Policy on Promotion in Higher Grades

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By Toivo Mvula

In today’s column we discuss the policy on promotion from Grade 1 to 9 and Grade 11.

Here are the most frequently asked questions:

Do we have a policy on automatic promotion?

No. The policy is simply referred to as “the policy on promotion”. This is because the promotion to another grade is not automatic. Learners who do not meet the requirements to proceed to the next grade are given a second chance to repeat before they can be promoted to another grade.

Why do we promote learners who do not meet the requirements to advance to the next grade?

The policy is based on the learner-centred education approach which is used all over the world. This approach takes as fact that all children can learn and develop given the right circumstances.

It also recognizes that different learners learn differently. There are fast learners, those in the middle and those who are slow learners. The policy is also based on the view that learners perform and acquire knowledge better within their own age group, whether fast or slow.

How does the policy works?

General Education is divided into four (4) phases, namely Lower Primary Phase (Grade 1-4), Upper Primary Phase (Grade 5-7), Junior Secondary Phase (Grade 8-10) and Senior Secondary Phase (Grade 11-12).

The policy states that a learner should not repeat a grade in the same phase more than once. This means that a learner can only repeat once in the same phase.

What if the parents want their child to repeat?

If a child has been unsuccessful in obtaining the requirements needed to proceed to the next grade and the parents feel that their child will not benefit by being promoted, the parents can approach the principal of the school and the child will be allowed to repeat, once a consensus has been reached between the parents, teachers and the principal of that school.

Are schools giving extra classes to learners who continue to repeat?

Yes. Schools are supposed to provide extra classes in the afternoon to all learners, especially those who continue to be promoted. Their progress should be monitored, even if they are move to another school.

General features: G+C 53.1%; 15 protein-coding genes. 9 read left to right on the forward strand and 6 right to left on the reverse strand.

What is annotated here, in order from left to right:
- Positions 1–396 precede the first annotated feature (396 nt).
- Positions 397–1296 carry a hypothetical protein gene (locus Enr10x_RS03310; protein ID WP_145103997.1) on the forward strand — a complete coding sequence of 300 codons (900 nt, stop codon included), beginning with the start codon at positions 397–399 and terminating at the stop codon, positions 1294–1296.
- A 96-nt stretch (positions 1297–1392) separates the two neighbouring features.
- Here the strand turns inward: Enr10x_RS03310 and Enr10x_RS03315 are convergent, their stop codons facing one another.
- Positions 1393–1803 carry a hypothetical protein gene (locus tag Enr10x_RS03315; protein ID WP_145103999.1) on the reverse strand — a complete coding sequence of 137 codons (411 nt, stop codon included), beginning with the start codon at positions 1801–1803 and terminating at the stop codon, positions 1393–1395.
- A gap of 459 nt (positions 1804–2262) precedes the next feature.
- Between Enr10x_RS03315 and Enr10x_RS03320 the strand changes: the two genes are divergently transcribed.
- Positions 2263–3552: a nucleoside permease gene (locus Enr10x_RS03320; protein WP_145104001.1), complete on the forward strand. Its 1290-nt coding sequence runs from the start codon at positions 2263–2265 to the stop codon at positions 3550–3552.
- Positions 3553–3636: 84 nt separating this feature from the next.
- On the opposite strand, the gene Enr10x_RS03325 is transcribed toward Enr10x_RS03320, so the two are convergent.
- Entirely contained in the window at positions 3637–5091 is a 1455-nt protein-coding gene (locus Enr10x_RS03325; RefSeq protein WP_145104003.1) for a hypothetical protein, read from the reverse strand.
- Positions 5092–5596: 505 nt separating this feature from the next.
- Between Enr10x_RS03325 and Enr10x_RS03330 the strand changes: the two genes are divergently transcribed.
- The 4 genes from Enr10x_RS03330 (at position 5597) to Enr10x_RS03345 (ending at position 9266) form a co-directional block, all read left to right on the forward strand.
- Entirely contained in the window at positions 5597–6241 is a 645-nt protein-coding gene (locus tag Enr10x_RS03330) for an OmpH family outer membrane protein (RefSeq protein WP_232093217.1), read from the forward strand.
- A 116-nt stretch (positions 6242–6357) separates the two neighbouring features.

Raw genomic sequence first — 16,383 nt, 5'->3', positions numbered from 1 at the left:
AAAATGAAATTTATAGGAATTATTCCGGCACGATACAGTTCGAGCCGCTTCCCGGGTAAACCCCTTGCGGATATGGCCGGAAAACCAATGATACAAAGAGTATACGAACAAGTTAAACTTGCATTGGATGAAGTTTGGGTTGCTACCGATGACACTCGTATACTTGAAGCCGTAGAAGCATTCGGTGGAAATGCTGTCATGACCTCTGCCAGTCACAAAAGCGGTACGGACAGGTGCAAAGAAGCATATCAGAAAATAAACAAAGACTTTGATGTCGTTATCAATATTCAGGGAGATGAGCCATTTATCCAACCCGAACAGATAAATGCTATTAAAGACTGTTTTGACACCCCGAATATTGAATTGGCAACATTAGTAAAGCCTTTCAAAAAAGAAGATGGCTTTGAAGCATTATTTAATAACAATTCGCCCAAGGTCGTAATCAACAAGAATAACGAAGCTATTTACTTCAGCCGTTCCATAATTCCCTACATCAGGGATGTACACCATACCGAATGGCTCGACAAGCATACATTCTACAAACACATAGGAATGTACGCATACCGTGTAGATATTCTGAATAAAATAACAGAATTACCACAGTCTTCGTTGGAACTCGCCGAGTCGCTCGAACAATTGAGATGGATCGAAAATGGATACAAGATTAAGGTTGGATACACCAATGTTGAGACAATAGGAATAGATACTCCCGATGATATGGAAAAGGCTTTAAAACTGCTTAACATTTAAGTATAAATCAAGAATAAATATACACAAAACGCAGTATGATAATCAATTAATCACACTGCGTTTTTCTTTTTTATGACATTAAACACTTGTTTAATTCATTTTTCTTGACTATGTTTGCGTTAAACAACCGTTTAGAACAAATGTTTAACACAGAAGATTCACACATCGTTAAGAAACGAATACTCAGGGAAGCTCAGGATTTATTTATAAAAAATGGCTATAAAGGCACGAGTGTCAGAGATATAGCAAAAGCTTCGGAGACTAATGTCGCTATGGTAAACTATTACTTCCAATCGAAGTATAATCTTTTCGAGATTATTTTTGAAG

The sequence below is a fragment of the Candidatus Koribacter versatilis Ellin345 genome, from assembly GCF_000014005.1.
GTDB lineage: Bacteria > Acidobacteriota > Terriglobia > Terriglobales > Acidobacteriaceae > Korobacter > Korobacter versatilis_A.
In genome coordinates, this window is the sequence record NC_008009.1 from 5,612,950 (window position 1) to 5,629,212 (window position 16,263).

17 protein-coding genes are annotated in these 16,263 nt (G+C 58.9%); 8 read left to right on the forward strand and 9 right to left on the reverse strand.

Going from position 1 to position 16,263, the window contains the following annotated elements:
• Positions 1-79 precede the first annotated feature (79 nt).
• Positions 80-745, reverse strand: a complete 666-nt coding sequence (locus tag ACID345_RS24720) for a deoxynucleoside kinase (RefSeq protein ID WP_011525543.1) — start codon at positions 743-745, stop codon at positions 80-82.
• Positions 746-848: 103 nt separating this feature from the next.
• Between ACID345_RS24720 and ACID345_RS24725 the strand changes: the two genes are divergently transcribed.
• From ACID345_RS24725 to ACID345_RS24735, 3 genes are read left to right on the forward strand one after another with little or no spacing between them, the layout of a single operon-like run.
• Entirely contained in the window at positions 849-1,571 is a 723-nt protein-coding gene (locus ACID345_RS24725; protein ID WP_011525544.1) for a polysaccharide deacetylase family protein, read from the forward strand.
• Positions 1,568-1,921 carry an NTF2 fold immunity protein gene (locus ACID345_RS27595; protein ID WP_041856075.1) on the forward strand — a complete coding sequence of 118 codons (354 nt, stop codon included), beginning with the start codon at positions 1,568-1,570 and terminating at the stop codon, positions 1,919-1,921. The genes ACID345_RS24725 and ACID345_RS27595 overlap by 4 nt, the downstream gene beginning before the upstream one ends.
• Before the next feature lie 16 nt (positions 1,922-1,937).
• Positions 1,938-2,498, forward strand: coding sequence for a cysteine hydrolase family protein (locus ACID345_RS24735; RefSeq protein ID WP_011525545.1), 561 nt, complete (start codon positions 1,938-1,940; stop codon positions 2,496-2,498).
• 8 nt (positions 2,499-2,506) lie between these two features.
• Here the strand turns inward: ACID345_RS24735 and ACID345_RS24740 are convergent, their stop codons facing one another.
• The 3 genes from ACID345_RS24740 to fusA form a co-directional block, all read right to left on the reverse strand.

Besides the inspectors, parents should make an effort to ensure that schools are adhering to the Ministries’ policies and that their children are being given extra classes and that their performance or progress is being monitored on a regular basis.

Why does the Ministry not just abolish the policy?

The problem with the policy on promotion is that it is not being implemented fully by all schools in the country. It does not make sense to abolish a policy that was never fully implemented or put into practice. There are schools that do not provide extra classes and monitor the performance of poor-performing learners on a regular basis, even if they are transferred to another school. The Ministry has identified that the problem with the implementation of the policy lie with poor management. With the Education and Training Sector Improvement Programme (ETSIP), the Ministry aims to address this issue by focusing on the training of management not just at school level, but also at Circuit Office, Regional Office, and Head Office level. A Performance Management System (PMS) is proposed to monitor the performance of all staff members according to set criteria and performance standards.

The Education Corner is a bi-monthly column that was created by the Ministry of Education to highlight educational issues that are of concern to its stakeholders (learners, students, parents, teachers, development partners, unions, and the private and public sector). For more information, contact the Public Relations Office at Tel: 061-2933358 or 2933366.

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